Persian: Bustân/بوستان & Golestân/گلستان

PersoLatin

Senior Member
UK
Persian - Iran
As we all know, Bustân/بوستان & Golestân/گلستان are two famous works by Sa’di, the former in poetry & the latter in prose.

I can not discern any difference in the meanings of these titles, گلستان ‌means “flower garden” (or rose garden, a narrow deginition) بوستان a place of (good) smells (or orchard, another narrow feginition).

But گلستان can be a بوسنان as گل/flowers smell good and بوسنان can only have good smells because of flowers or blossoms. My question is, what is the inspiration behind using two words with the same meaning & what part of these respective words refers to ‘poetry’ and what part to ‘prose’?

Of course Sa’di is the only one who knew for sure, but I’m hoping he might have given his reasons for the choices,
 
  • Qureshpor

    Senior Member
    Panjabi, Urdu پنجابی، اردو
    For me "Gulistaan" means a place abounding with flowers" or a "Flower-Garden" and "Bostaan" a place which is full of different scents and fragrances or a "Scent-Garden". So, both names essentially mean one and the same thing.

    Poets and prose writers of Arabic and Persian (and also Urdu) have/had a kind of traditon of using titles that rhymed. If one writer composes a book in prose or poetry, another one, especially if he has some form of rivalary or animosity with each other, would come up with a rhyming title to upstage his adversary. In this case we know Sa'di is not competing against anyone but just decided to compose two works with rhyming titles.

    In the "muqaddimah" of Gulistan, under "dar sabab-i-taaliif-i-kitaab goyad", both "gulistaan" and "bostaan" are mentioned in one sentence.

    ۔۔۔۔۔۔۔۔گفتم گُلِ بوستان را چنانکہ دانی بقائے و عھدِ گلستان را وفائے نباشد۔

    You can tell that he is talking about one and the same place, a garden full of flowers that give off perfumes galore.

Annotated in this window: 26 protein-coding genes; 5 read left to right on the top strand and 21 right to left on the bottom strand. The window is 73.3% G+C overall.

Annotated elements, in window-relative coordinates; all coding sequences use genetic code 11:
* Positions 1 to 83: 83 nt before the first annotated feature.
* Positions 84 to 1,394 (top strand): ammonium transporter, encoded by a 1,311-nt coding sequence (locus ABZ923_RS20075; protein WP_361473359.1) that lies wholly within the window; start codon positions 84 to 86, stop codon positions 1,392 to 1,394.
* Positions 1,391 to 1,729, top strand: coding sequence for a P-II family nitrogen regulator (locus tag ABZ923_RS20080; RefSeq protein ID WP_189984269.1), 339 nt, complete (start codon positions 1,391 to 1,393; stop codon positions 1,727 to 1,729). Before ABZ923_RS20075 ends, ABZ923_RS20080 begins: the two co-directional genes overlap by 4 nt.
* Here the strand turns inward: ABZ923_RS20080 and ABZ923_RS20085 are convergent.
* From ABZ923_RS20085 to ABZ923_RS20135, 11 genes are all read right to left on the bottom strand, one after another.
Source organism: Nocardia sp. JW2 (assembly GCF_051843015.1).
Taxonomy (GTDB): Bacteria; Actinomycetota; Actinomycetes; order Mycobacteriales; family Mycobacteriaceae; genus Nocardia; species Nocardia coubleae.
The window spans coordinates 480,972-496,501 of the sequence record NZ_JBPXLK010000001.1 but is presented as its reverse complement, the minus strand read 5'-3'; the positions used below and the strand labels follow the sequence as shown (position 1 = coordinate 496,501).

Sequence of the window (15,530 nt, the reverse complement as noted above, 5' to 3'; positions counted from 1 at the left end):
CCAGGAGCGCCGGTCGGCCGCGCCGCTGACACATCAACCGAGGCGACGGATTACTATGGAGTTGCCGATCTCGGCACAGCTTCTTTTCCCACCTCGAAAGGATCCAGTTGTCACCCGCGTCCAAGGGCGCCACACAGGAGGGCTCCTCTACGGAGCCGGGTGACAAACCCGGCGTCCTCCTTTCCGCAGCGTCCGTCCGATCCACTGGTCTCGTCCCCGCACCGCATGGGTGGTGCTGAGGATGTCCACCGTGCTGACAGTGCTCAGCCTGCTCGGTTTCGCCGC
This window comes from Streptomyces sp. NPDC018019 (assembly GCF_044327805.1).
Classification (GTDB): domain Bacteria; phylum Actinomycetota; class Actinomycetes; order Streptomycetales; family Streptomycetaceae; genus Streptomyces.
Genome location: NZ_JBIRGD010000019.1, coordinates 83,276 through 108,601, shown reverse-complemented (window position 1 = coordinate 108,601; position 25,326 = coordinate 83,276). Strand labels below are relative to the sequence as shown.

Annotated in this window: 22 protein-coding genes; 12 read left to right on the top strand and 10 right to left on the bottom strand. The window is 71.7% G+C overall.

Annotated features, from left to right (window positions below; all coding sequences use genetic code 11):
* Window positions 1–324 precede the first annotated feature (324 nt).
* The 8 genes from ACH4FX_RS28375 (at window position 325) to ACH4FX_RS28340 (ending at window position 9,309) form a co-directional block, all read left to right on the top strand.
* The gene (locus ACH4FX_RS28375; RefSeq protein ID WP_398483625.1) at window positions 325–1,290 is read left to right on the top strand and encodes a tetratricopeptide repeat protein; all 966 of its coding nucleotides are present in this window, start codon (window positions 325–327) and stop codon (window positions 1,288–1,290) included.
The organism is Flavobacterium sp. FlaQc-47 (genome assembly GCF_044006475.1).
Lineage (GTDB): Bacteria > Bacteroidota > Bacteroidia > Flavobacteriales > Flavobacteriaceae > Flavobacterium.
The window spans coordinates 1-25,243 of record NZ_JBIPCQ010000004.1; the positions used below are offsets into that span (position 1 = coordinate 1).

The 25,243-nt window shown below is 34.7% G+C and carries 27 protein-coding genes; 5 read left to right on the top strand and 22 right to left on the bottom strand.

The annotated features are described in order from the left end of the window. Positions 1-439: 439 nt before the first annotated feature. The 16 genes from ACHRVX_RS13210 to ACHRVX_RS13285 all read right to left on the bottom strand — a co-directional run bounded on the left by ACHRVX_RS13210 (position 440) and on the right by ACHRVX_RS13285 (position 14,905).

و حکما گفتہ اند ، ھر چہ دیر نپاید دلبستگی را نشاید۔

    گفتا ۔ طریق چیست

    گفتم۔ برای نُزحتِ ناظران و فُسحتِ حاضران کتابِ گلستان تصنیف توانم کردن، کہ بادِ خزان را بر اوراقِ او دستِ تطاوُل نباشد و گردشِ زمان عیشِ ربیعش بطیشِ خریف مبدَّل نکند۔

    In other words, his Gulistan (and Bostan) are not places where flowers and their scent is transitory but they are there to be read, enjoyed and wisdom gained from them for ever.

    There is also "sabab-i-nazm-i-kitaab" for "Bostaan" too. The long and the short of this is that the author says he has roamed all over the world but there is no place like home (Shiraz) and no one compares with its people. So, what should he take for them as a gift as he did not wish to return home empty handed. "Bostaan" is that gift which he wrote and brought with him.

    One can not say why Gulistan is mainly prose and Bostan wholly verse. You could say the title for his "Bostaan" comes from..

    دریغ آمدم زاں ہمہ بوستاں
    تہی دست رفتن سوی دوستاں
     
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    PersoLatin

    Senior Member
    UK
    Persian - Iran
    In the "muqaddimah" of Gulistan, under "dar sabab-i-taaliif-i-kitaab goyad", both "gulistaan" and "bostaan" are mentioned in one sentence.

    ۔۔۔۔۔۔۔۔گفتم گُلِ بوستان را چنانکہ دانی بقائے و عھدِ گلستان را وفائے نباشد۔

    You can tell that he is talking about one and the same place, a garden full of flowers that give off perfumes galore.
    Thanks Qureshpor that makes perfect sense, that’s why I was intrigued.

    As I said in the OP, بوستان has been translated as ‘orchard’ and گلستان as ‘rose garden’, these less than accurate translations may be an attempt to make these words look different.
     

    Abu Talha

    Senior Member
    Urdu